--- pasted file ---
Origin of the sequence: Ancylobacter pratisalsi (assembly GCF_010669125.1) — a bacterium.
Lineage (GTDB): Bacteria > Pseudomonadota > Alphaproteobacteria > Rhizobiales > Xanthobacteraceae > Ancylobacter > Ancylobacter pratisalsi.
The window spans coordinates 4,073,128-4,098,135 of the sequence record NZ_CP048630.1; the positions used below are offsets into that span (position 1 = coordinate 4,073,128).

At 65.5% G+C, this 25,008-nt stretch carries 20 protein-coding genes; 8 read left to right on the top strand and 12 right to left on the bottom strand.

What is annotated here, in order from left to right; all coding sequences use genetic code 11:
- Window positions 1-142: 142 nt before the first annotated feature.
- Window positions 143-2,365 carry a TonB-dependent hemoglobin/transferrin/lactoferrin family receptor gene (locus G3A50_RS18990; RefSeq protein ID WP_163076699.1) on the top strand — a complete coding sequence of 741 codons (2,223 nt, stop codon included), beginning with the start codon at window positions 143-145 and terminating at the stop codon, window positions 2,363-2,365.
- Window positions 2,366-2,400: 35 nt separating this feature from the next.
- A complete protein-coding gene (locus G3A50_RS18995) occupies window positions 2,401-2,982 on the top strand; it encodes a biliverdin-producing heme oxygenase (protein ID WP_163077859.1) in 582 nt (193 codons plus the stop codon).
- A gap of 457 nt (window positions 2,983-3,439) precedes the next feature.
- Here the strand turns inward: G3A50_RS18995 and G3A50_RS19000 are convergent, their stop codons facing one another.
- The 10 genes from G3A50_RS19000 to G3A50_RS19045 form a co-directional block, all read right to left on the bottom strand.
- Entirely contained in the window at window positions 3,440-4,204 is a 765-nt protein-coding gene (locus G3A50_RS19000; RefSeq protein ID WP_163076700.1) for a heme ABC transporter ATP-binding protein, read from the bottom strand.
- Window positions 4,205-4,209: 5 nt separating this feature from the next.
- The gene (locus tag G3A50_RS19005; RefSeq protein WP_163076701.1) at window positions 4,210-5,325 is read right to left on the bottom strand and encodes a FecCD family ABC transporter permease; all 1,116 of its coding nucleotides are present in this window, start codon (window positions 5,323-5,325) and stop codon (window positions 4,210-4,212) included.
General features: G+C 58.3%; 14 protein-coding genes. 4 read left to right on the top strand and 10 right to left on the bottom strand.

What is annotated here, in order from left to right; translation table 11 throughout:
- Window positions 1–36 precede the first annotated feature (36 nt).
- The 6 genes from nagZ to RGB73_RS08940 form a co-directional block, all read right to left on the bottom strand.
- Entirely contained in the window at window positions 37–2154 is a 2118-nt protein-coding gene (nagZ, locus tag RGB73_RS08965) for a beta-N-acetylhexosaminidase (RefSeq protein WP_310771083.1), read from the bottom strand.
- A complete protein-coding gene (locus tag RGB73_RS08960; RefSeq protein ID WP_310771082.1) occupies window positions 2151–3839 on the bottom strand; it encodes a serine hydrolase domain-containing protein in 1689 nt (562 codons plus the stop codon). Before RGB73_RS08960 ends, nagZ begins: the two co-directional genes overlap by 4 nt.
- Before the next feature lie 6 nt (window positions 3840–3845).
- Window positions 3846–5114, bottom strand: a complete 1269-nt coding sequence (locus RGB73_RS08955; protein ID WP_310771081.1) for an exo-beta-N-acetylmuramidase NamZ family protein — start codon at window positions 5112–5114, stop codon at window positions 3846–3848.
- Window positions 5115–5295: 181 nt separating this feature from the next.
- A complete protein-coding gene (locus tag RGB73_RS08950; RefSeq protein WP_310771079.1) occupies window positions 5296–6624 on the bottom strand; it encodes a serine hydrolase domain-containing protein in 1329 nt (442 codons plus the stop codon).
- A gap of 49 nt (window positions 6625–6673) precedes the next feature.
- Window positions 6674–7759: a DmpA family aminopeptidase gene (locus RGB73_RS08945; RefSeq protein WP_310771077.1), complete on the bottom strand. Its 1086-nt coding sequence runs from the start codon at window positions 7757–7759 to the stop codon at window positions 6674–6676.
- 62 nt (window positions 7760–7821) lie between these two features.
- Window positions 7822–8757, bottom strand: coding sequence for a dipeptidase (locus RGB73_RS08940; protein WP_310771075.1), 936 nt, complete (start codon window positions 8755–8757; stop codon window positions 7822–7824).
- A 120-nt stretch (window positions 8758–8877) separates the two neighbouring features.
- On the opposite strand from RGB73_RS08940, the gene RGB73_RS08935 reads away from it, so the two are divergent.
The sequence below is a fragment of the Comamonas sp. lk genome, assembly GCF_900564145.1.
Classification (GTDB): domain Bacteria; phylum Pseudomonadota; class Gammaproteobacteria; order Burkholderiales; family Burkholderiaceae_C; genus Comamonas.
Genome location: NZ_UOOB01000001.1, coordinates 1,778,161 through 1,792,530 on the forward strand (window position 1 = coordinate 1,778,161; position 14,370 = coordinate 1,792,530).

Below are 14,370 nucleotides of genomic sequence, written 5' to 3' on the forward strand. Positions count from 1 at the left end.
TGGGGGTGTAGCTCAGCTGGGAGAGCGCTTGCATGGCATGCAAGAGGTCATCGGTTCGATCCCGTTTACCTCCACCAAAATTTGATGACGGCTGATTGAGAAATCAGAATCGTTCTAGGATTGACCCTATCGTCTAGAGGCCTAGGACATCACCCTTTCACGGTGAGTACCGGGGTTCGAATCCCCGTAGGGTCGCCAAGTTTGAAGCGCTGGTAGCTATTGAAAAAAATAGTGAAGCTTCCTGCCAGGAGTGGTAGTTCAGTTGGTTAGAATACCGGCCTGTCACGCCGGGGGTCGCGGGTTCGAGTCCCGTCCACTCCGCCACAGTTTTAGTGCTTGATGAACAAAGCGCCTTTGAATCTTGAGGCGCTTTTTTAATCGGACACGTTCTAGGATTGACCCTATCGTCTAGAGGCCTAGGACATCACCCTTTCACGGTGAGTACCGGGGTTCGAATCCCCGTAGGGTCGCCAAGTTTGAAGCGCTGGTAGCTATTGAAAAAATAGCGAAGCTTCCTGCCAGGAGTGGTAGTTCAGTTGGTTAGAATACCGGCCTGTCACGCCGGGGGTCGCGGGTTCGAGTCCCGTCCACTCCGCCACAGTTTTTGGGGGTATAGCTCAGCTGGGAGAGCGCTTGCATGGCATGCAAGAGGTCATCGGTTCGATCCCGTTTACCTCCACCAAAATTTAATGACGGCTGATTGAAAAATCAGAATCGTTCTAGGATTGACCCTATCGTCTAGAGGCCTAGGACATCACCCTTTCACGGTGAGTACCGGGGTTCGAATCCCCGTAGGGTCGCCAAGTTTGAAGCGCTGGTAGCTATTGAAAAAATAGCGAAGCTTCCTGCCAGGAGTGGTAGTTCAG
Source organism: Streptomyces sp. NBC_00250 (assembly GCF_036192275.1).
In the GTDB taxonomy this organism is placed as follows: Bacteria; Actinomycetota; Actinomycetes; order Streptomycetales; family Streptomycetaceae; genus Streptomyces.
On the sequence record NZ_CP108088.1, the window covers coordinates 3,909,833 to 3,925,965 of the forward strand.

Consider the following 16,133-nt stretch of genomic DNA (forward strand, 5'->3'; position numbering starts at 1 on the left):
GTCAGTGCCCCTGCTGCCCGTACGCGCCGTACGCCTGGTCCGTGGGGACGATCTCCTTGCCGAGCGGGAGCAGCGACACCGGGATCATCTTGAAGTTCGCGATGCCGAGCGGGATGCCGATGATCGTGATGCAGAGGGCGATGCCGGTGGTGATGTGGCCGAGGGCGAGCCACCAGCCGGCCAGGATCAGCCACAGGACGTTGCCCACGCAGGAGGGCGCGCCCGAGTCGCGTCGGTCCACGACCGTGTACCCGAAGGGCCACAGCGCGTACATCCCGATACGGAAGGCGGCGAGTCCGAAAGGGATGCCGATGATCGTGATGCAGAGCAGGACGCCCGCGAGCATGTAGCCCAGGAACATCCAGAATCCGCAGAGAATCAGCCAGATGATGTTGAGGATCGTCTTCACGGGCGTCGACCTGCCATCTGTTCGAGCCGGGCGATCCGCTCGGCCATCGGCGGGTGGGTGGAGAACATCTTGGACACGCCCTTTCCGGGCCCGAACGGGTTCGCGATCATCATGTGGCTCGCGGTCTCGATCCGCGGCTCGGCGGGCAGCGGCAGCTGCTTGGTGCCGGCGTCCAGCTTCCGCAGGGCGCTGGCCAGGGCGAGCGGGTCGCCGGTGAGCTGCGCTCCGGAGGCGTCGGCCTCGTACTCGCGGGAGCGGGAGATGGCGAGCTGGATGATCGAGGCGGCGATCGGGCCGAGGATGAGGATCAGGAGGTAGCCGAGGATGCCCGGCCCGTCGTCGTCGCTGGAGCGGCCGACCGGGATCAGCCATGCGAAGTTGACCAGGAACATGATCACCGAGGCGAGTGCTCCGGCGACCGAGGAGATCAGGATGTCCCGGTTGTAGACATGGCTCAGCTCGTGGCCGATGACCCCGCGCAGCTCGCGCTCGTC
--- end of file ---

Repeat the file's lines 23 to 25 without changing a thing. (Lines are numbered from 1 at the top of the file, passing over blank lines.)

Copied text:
- Window positions 3846–5114, bottom strand: a complete 1269-nt coding sequence (locus RGB73_RS08955; protein ID WP_310771081.1) for an exo-beta-N-acetylmuramidase NamZ family protein — start codon at window positions 5112–5114, stop codon at window positions 3846–3848.
- Window positions 5115–5295: 181 nt separating this feature from the next.
- A complete protein-coding gene (locus tag RGB73_RS08950; RefSeq protein WP_310771079.1) occupies window positions 5296–6624 on the bottom strand; it encodes a serine hydrolase domain-containing protein in 1329 nt (442 codons plus the stop codon).